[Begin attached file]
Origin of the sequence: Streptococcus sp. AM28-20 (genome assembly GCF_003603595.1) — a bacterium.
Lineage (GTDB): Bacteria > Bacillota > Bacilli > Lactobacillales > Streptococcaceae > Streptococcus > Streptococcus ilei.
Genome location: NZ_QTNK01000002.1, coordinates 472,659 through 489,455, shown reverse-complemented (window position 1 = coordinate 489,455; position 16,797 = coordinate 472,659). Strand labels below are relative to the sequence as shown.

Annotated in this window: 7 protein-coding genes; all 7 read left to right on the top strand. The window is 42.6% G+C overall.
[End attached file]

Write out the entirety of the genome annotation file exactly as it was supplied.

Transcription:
Origin of the sequence: Streptococcus sp. AM28-20 (genome assembly GCF_003603595.1) — a bacterium.
Lineage (GTDB): Bacteria > Bacillota > Bacilli > Lactobacillales > Streptococcaceae > Streptococcus > Streptococcus ilei.
Genome location: NZ_QTNK01000002.1, coordinates 472,659 through 489,455, shown reverse-complemented (window position 1 = coordinate 489,455; position 16,797 = coordinate 472,659). Strand labels below are relative to the sequence as shown.

Annotated in this window: 7 protein-coding genes; all 7 read left to right on the top strand. The window is 42.6% G+C overall.